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Anything like the Ada Comstock Scholars Program at MIT?

  1. Oct 28, 2008 #1
    Background: I'm currently taking classes at a local community college with the intention of transfering to a 4-year university after I get my AS (Associate of Science). I'm a non-traditional student in my 30s who has been working professionally in the tech/computer industry since high school graduation (hence the extremely late start on college). Originally, I had my sights set on transferring to the University of Washington, majoring in Computer Science and minoring in Japanese.

    But today, my current Physics instructor (the Dean of the math & science department, actually) invited me to a private recruiting luncheon of sorts. Reps from Smith and Mount Holyoke were there - two of the "Seven Sisters" private colleges that were founded back when the Ivy League wouldn't admit women. I was one of 6 students invited to attend.

    Surprisingly, I was the only one studying any sort of engineering and the only one on the President's List. The Smith representative made a tentative overture for their department there. She was quite persuasive. They have a financial aid package for non-traditional students (the Ada Comstock Scholars Program) that would take care of all my tuition/housing/employment needs were I to quit my job and temporarily move out there after my AS to get a BS.

    It made me wonder.

    Are there any other schools that have a similar aid package (that you guys know of)?

    I basically work full time to be able to afford 10 credits per quarter (including summer) plus rent, bills, etc. If I were to relocate, I'd be incredibly poor and would need some serious assistance so I could devote most of my time and energy to my studies. The ideal situation would be one where I could live and work on campus while finishing a 4-year degree. Since I've always paid out of pocket every quarter, I have no idea how financial aid works.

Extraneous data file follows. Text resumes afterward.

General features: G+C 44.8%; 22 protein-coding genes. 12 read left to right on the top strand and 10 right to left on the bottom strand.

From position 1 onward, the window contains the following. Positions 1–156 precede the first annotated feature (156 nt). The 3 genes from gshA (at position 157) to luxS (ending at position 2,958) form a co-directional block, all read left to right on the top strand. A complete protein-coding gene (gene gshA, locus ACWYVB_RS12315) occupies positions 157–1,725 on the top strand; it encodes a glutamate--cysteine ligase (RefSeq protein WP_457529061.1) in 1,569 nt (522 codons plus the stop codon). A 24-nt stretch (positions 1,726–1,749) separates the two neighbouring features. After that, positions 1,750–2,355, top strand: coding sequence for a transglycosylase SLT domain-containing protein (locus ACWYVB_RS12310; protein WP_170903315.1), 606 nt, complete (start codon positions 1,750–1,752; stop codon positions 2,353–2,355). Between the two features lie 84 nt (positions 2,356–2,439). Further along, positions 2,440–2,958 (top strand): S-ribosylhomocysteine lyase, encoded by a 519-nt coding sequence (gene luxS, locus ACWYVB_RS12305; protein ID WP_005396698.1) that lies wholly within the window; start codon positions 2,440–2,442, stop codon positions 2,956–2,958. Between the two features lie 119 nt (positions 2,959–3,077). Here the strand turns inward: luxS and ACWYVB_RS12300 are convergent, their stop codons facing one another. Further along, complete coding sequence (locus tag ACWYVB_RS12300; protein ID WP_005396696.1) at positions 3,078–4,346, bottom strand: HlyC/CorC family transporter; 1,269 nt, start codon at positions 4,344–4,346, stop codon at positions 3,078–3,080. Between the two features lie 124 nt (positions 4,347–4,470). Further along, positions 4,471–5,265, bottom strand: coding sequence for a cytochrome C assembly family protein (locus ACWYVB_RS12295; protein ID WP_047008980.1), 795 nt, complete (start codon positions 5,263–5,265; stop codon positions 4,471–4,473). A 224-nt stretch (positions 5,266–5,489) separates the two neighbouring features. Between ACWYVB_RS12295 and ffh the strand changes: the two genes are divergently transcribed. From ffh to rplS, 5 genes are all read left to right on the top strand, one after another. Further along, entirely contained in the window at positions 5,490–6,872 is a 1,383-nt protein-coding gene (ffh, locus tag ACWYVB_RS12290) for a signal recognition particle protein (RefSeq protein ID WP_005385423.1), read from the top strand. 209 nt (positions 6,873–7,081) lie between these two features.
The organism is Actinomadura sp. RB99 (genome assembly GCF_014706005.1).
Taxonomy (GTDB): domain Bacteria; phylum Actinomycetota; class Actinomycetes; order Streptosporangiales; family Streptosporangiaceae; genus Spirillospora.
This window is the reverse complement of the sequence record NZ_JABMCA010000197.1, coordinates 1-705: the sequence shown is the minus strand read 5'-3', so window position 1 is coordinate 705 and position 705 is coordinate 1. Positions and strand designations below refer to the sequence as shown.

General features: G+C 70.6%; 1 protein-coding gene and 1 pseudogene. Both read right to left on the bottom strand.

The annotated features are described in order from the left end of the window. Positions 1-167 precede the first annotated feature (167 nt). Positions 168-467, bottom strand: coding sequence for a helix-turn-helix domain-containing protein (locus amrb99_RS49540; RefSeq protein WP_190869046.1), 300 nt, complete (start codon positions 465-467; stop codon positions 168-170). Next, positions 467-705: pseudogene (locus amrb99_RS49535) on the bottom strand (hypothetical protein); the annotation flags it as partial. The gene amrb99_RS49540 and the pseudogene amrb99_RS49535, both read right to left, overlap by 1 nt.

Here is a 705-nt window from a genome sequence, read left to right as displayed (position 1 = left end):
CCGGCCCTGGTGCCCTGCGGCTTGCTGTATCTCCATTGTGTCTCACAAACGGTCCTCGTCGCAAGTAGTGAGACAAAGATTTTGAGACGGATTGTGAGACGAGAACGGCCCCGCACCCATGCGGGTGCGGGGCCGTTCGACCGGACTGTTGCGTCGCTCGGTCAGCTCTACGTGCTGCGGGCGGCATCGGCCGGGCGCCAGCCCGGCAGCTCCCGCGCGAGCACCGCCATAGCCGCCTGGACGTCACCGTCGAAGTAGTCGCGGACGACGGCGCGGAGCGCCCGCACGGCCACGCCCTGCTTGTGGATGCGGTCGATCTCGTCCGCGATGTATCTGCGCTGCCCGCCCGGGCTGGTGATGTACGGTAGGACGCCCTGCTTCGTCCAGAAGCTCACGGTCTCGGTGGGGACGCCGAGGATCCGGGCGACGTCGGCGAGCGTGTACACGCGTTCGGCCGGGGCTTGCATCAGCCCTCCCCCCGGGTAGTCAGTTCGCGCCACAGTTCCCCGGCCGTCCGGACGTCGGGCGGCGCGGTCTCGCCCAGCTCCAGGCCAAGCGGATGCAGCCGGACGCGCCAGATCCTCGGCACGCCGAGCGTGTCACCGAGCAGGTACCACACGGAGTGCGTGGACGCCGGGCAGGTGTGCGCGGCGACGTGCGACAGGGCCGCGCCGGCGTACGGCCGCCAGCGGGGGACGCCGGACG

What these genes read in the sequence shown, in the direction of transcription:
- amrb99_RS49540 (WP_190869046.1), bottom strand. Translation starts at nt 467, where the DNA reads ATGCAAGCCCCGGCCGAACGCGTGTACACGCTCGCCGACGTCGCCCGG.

From what I've been able to scout out online, it sounds like top tier schools are fairly unfriendly towards non-traditional students. I'd rather go to a school with a well established traditional CS program (Stanford, MIT, Berkeley, etc) but I'm not even sure they would take my application seriously (even with a 3.85 GPA), and what Smith is potentially offering is pretty sweet. Is it worth even trying to apply to these other schools?

  2. jcsd
  3. Oct 28, 2008 #2


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    Smith is a fantastic school. A friend of mine graduated from there a few years ago and went on to get a masters in engineering at Stanford. I don't know about similar programs elsewhere, but I suggest you go check out the campus - I bet you'll love it.
  4. Oct 29, 2008 #3
    Josie, I was an Ada Comstock scholar (started at community college in CA), and I loved Smith. I graduated the year before the engineering program opened, or I would def have pursued that. Lots of financial support, great resources, totally supportive of non-trad students. The valley is a great place to live - five colleges, 1hr 50 mins to Boston and 2 1/2 hrs to NYC. I worked in tech support while I was a student, which, along with fin aid, helped pay the bills. Like most of my friends, I walked away with plenty of loans to pay off, but it was so worth it (and you can take breaks from loan payments if you lose a job, take an internship, or something else comes up). Also, the Smith alumni network is a lifelong resource in terms of career networking. I encourage you to explore it further - it is a life-changing opportunity (it certainly was for me). Best of luck, wherever you end up!
  5. Oct 29, 2008 #4
    Doesn't UC Berkeley have a significant portion of its class that were transfers? In any case, you're right in that the other schools probably don't take many transfers simply because the freshmen retention rate is so high. You also will not get any kind of merit aid at a top school (which it sounds like this Ada Comstock Scholars thing is). Most people at a top school forwent serious amounts of cash thrown at them by even top 20 schools. However, I believe many privates are decent about giving need aid. I know someone who went to MIT for free, for example.
  6. Oct 29, 2008 #5
    Well, that makes me a little less wary... one of the things that's been making me shy away from Smith a bit is that I'm not sure math & science classes at a liberal arts class will be challenging enough. I'm hoping I'll get a chance to talk to some of the people in CS & Engineering there at some point before applications are due next year.
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